The Family Vacation

The annual Summer vacation is a time-honored tradition in my family. For as long as I can remember, during every single Summer, my family and I spend about a week or so together on some kind of vacation. When my brothers and I were younger, we’d usually go to places like Ocean City at the Jersey Shore or Disney World/Universal Studios in Florida — typical family-friendly type places. But as we got older, we started going to very different types of places for vacation.

When my dad reached his mid 40’s, he had his midlife crisis. Completely out of the blue, he picked up surfing and became absolutely obsessed with it. He started off by taking some lessons in Jersey, and then he took some trips to Hawaii, and eventually he ended up consistently going on surf trips to Costa Rica. I’m not sure if the average person knows this, but Costa Rica has phenomenal surfing. The waves are good everyday pretty much all year round, and they’re the perfect size for any skill-level of surfer. My dad would fly to Costa Rica for surfing so often that he ended up making friends with a couple of locals there, and a few years ago he even bought a plot of land there with the hope of being able to retire, live, and surf in Costa Rica for the rest of his life.

He’s in love with this country, and because he’s head honcho when it comes to how we spend our (his) money, we’ve been going to Costa Rica on our family vacations for a long time now.

Costa Rica is an absolutely beautiful country with great weather, great food, and great people. Being able to go there for vacation multiple times has been a real treat for my family and I, and I’m unbelievably grateful that my parents have given me and my brothers the opportunity to see such a cool part of the world. But every single time we go to Costa Rica, no matter what, I’m always stricken with severe second-hand embarrassment to be seen out in public with my family.

Let me explain.

Although Costa Rica is a really great place to go for vacation, it isn’t exactly family oriented — especially in the town that we go to. The town we stay in is a place called Tamarindo, and it’s a huge surfing-tourism spot. I’d say the town is made up of roughly 75% locals and 25% tourists during the Summer seasons. But regardless of whether they’re there as a tourist or not, every single person in Tamarindo is a surfer, and every single person there looks and acts the part.

Imagine a stereotypical surfer dude, and then imagine a town full of those surfer dudes — that’s Tamarindo. Pretty much every one of the locals in Tamarindo has a slim body covered in tribal tattoos, long, frizzy, sun-damaged surfer hair, and they strictly wear surf clothing brands. On top of that, practically every tourist that goes to Tamarindo is a diehard surfer too, so the only real difference in appearance between them and the locals is the color of their skin. And then there’s my family…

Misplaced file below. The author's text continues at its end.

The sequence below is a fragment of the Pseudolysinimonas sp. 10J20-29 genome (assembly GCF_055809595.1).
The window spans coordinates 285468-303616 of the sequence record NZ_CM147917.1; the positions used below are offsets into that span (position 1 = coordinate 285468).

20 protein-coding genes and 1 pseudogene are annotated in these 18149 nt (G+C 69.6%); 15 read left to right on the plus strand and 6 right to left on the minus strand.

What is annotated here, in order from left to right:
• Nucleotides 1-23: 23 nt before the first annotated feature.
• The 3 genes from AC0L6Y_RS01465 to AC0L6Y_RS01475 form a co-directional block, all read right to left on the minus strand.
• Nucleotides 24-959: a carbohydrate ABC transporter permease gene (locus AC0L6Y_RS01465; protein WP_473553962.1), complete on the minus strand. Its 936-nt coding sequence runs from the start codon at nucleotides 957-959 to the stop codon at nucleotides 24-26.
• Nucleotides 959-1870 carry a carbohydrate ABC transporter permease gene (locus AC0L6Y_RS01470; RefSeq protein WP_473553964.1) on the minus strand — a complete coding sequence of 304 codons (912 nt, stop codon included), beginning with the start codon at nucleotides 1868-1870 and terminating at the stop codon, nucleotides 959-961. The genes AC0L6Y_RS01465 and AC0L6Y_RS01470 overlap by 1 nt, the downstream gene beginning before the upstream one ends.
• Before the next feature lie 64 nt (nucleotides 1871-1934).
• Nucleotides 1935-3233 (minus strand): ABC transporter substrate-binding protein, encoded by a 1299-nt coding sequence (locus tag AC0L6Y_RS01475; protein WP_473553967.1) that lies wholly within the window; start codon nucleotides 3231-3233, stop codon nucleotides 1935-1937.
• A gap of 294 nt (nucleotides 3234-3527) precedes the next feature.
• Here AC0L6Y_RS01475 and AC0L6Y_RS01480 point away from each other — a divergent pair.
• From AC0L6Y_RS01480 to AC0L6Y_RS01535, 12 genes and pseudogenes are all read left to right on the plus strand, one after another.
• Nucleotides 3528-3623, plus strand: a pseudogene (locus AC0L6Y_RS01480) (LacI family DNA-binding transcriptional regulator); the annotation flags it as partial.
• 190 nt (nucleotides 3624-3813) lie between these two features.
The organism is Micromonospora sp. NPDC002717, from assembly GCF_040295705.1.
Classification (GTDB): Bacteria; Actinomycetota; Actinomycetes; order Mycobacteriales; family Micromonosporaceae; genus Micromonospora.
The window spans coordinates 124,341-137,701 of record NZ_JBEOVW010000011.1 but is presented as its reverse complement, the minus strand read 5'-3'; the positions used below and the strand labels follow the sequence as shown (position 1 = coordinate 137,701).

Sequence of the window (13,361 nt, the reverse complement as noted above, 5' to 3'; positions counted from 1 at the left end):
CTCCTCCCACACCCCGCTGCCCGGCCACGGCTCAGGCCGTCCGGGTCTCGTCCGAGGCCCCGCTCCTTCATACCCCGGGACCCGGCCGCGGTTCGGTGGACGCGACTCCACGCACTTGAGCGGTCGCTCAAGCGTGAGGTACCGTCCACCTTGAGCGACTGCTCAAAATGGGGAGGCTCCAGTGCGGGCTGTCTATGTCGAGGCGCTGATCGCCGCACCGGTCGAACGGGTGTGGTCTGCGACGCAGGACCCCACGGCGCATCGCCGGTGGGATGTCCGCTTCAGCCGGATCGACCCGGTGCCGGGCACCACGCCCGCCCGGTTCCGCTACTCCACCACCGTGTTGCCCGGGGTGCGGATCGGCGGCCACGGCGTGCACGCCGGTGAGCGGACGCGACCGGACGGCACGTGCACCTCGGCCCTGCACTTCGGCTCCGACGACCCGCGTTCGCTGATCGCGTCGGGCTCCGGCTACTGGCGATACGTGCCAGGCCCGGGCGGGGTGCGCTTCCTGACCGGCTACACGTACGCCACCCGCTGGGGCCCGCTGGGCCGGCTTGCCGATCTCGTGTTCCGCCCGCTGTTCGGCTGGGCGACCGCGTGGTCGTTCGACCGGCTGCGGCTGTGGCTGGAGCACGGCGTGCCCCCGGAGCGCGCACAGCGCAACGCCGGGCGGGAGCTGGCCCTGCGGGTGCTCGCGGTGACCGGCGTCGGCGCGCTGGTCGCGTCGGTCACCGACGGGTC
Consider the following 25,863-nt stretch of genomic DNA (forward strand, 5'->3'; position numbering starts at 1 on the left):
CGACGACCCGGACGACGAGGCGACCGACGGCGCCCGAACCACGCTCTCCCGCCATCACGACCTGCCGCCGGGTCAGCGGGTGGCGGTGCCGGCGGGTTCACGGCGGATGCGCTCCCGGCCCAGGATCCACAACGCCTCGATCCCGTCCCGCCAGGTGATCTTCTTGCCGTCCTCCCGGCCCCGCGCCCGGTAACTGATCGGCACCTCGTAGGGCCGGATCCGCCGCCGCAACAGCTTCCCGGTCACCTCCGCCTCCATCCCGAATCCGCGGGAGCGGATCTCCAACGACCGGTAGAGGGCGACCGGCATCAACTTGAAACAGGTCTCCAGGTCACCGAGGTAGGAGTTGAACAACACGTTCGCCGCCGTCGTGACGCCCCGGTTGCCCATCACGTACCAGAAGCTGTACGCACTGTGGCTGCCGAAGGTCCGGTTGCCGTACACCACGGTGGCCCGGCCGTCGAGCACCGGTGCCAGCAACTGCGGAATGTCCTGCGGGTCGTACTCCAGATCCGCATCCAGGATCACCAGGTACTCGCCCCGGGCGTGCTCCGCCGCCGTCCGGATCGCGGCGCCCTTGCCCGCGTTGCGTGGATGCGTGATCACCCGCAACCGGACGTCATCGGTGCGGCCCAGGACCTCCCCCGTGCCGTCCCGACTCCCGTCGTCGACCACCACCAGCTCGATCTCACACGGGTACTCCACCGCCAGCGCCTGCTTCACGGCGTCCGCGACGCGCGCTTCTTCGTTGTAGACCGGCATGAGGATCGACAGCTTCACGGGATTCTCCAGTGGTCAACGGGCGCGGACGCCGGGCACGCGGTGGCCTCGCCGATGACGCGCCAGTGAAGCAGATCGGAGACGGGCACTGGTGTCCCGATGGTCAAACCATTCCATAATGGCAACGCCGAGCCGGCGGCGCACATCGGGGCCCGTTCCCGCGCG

My family looks about as stereotypically American as it can get. My dad is tall, bald, doesn’t speak a word of Spanish, and dresses exactly how you’d imagine every middle aged American dad dresses — Jesus sandals and everything. My little brothers wear nike t-shirts, basketball shorts and sneakers everywhere they go, and my mom is a short Italian woman so she more or less blends in most of the time. I can speak Spanish fluently and I dress a little less American-y than the rest of my family so I like to think that if I were alone in Tamarindo, I’d have no problem blending in. But, I’m sure that isn’t 100% true.

Every time I walk through Tamarindo with my family, I can’t help but feel a little embarrassed. I know we look so painfully out of place, and I can feel every one of the surfer bros in town staring us down as we walk by. When we go out to restaurants in town my dad immediately asks for the wifi password, and he repeats the one Spanish phrase he knows, “buen dia,” over and over again to every Spanish speaking person he meets. My brothers always order the most American foods on every menu, and even while we eat, we’re constantly being harassed by street vendors trying to sell us stupid little touristy trinkets.

Maybe it’s the ghost of teenage angst that’s haunting my now 20 year old self, but every time I go on vacation with my family I can’t help but feel this way. Or maybe it’s just something I’ll always inherently feel. A lot of people grow up thinking that their parents are lame or dorky when they’re kids, and I guess that’s something that sticks with you into adulthood. I’ve definitely seen more than one vacation movie with dorky parents and embarrassed kids in it.

I feel kinda like a spoiled brat right now. My parents give and do so much for me, so I’ll end with this. I love my family. Regardless of how embarrassed I feel around them, I’ll always love them. And no matter how dorky and painfully American-y they are, they’ll always be my family. I’m sure a lot of this embarrassment has to do with me caring too much about what people think of me — something I’ve been trying to care less about lately. So going forward I’m gonna make a conscious effort to just be happy with my family while I’m on vacation in a beautiful country with them.


I felt inclined to write this blog because I’m actually currently on vacation with my family in Costa Rica. Aaaaaand we’re about to go out into town for dinner. Believe it or not, we look a little less American than normal! Hopefully we can avoid the street vendors tonight. But no promises.

Pura Vida.